discarded lies: wednesday, july 23, 2014 9:07 pm zst
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daily archive: 09/30/2004
zorkmidden in Discarded Lies:
Behind the Scenes
Last week, Iz a-Din al-Sheikh Khalil was killed on Damascus when his car blew up outside his home. He was a senior political-military operative for Hamas. Damascus Whodunnit
A week before the Damascus bombing, the London-based Arabic-language daily Al-Hayat reported that "an Arab intelligence service" had provided Israel with details of the whereabouts of certain Hamas operatives in Damascus. Mashal, the de facto head of Hamas after the assassinations of Yassin and Abdul-Aziz Al-Rantisi, promptly left the Syrian capital, declaring: "I know the Mossad is after me." That Friday, news agencies reported that Syria had ordered all Palestinian terrorist headquarters in Damascus closed.

Khalil's death two days later turned the events into a field day for conspiracy theorists. Some sources suggested the Arab service in question was Egypt's, but considerable speculation pointed to Syria.

Did Syria, pressured by Washington to abandon the "axis of evil" or bear the consequences, help Israel in its act of revenge? Or did Sharon, in authorizing the killing of Khalil, intend to send a message that Syrian president Bashar al-Assad's peace talk is less important to Israel than his harboring of terrorists?

Israel's approach toward Syria has been a subject of internal Israeli debate for months. Assad publicly called last December for new Israeli-Syrian peace talks, offering what analysts called a softening of his terms. Weeks later Israel's military intelligence chief, Aharon Ze'evi-Farkash, told a Knesset committee that Assad's overture should be taken seriously. That won him a public tongue-lashing from Sharon, who said there would be no talks while Syria harbored terrorists — and added that Israel in any case would not return the entire Golan Heights, a basic Syrian condition for any agreement.

The military has continued arguing behind close doors that by dismissing the Syrian opening, Israel was missing an opportunity to close a "circle of peace" with its neighbors, disarm Hezbollah, cut a terrorist support base and isolate Iran, its most dangerous enemy.
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zorkmidden in Discarded Lies:
Saudi Bans
Saudi Edict Bans Mobile Phone Cameras

Saudi Arabia's highest religious authority has issued an edict barring the use of cell phones with built-in cameras, blaming them for "spreading obscenity" — a final resort after a ban on their sale and import to the kingdom failed to dent their popularity.

Sheik Abdul Aziz bin Abdullah Al al-Sheik, Saudi Arabia's highest religious authority, announced the religious edict Tuesday in remarks to al-Madina daily newspaper. The devices, he said, were "spreading obscenity in Muslim society," the newspaper reported Wednesday.

Last December, the Interior Ministry announced a ban on importing dolls and stuffed animals, and gave merchants three months to get rid of them.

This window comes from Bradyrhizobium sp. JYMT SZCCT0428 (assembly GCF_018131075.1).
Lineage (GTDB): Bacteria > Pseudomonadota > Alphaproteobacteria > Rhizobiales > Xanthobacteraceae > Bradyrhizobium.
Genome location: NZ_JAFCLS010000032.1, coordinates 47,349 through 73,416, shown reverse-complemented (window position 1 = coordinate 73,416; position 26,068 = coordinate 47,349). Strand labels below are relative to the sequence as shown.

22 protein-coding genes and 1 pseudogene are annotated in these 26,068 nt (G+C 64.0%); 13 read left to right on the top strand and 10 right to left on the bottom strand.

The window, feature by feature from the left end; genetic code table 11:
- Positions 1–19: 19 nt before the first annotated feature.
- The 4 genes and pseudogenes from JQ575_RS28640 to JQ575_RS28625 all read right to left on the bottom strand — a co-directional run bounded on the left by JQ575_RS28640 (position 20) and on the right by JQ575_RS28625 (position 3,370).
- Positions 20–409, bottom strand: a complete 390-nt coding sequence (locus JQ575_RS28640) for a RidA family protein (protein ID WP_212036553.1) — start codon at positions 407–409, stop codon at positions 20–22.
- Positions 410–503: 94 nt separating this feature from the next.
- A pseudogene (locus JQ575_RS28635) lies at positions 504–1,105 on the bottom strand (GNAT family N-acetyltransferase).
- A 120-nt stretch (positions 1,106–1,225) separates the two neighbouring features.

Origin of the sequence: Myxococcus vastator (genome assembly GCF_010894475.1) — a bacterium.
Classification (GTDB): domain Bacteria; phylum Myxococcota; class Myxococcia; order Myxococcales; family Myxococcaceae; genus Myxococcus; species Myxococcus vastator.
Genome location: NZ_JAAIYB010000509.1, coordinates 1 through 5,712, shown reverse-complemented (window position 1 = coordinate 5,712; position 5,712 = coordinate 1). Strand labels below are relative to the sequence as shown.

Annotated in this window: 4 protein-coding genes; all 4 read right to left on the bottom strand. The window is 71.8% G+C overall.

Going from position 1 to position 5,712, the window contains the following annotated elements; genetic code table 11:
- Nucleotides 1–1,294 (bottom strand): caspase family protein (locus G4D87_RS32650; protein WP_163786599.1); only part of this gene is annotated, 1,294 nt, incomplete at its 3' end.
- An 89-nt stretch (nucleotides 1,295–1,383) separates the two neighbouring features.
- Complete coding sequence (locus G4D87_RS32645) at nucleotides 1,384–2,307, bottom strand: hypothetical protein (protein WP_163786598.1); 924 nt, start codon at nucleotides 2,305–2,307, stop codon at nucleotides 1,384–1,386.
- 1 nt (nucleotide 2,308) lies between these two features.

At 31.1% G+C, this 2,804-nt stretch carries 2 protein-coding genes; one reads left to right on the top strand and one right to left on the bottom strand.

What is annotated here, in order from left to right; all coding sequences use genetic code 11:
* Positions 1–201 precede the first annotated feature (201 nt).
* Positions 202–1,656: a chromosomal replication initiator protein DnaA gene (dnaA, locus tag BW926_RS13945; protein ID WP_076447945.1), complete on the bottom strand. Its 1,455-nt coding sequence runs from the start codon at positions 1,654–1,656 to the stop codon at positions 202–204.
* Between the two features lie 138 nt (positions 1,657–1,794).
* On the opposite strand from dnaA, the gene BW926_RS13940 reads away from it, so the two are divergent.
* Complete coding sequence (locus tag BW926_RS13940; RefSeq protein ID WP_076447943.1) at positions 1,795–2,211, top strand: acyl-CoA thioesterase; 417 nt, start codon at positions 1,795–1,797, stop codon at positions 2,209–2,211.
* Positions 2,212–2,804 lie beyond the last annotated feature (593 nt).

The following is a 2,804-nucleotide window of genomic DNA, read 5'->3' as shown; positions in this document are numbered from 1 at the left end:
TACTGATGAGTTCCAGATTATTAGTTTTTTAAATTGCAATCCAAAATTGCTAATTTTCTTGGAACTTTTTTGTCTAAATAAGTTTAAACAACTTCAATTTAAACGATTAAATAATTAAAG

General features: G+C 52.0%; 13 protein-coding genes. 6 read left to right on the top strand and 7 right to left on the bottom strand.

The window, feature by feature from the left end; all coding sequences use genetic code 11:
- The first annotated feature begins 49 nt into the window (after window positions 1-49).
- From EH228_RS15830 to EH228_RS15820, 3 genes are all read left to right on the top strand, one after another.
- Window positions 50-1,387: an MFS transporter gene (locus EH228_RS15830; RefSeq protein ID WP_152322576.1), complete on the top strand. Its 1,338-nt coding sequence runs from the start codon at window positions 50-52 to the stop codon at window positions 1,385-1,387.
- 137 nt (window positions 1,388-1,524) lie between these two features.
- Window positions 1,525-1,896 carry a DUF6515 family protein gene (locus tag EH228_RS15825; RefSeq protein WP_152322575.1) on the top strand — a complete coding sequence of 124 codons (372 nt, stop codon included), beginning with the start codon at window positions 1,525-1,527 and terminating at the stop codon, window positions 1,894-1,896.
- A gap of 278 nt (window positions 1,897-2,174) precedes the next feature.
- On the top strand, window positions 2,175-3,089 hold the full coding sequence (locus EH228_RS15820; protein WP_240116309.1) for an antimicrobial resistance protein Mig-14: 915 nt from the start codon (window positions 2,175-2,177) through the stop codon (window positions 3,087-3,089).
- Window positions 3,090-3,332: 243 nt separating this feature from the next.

Full of carefree fun and joy, the Saudis are.
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zorkmidden in Discarded Lies:
Iranian Sense
Banafsheh Zand-Bonazzi writes in FrontPage magazine: Iranian Citizens Trash Fahrenheit 9/11

A few weeks ago, Mamoun Fandy, a media analyst, syndicated columnist and former professor of Arab Studies at Georgetown University, was interviewed on the subject of Michael Moore. Fandy stated that Iraqis who were familiar with the film found Moore’s portrayal of them to be exceedingly racist; he went on to say that Moore’s callousness to the plight of the Iraqi people and to the unbelievable human rights devastation in Iraq was outrageous.

And that was only the verdict of the Iraqis.

I have also been asked to express the judgment of a number of Iranians who saw the film in Iran. They sent e-mails, faxes and even phoned me to ask me to report their reviews.

...

A group of 12 university students, for example, composed of both men and women who had seen the film, collectively wrote me and signed an e-mail which said: “Wow, this guy complains that Bush lied once. What would this windbag do if he lived here where our president lies to us once an hour??

Another comment was: “This guy gets to publicly accuse Bush of lying and becomes famous and adored worldwide. We, here, complain about some decrepit and inconsequential government lackey and we not only go to prison but some of us get death sentences. He ought to thank his lucky stars he lives in a country where he’s allowed and even encouraged to be this obnoxious…?

Someone else quipped: “If he thinks that the U.S. is so bad, he’s welcome to trade places with us…since he’s so forgiving of brutal Middle Eastern dictators!?

...

My father, Siamak Pourzand, a 75-year-old Iranian journalist, film historian/critic/promoter has been a political prisoner since November of 2001 in the Islamic Republic of Iran, where he has experienced severe torture. During this time, not one member of the self-involved, international film community, to whom I reached out about his plight, responded. When in the fall of 2002 I called Michael Moore’s office, (like I did many other Hollywoodites) I was told: “Sorry, but Mr. Moore is too busy AND just can’t get involved in these types of matters because we can’t be sure who you are and what your agenda is.?

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zorkmidden in Discarded Lies:
Danger of Collapse
Temple Mount Collapse Atop Moslem Worshipers Feared
A report by the Israel Antiquities Authority, based on the findings of an Egyptian engineering team, states that there is an immediate risk that the Solomon's Stables area of the Temple Mount could collapse when many tens of thousands of Moslem worshipers arrive for Ramadan prayers in three weeks' time. The Authority's report says that the danger is "almost certain."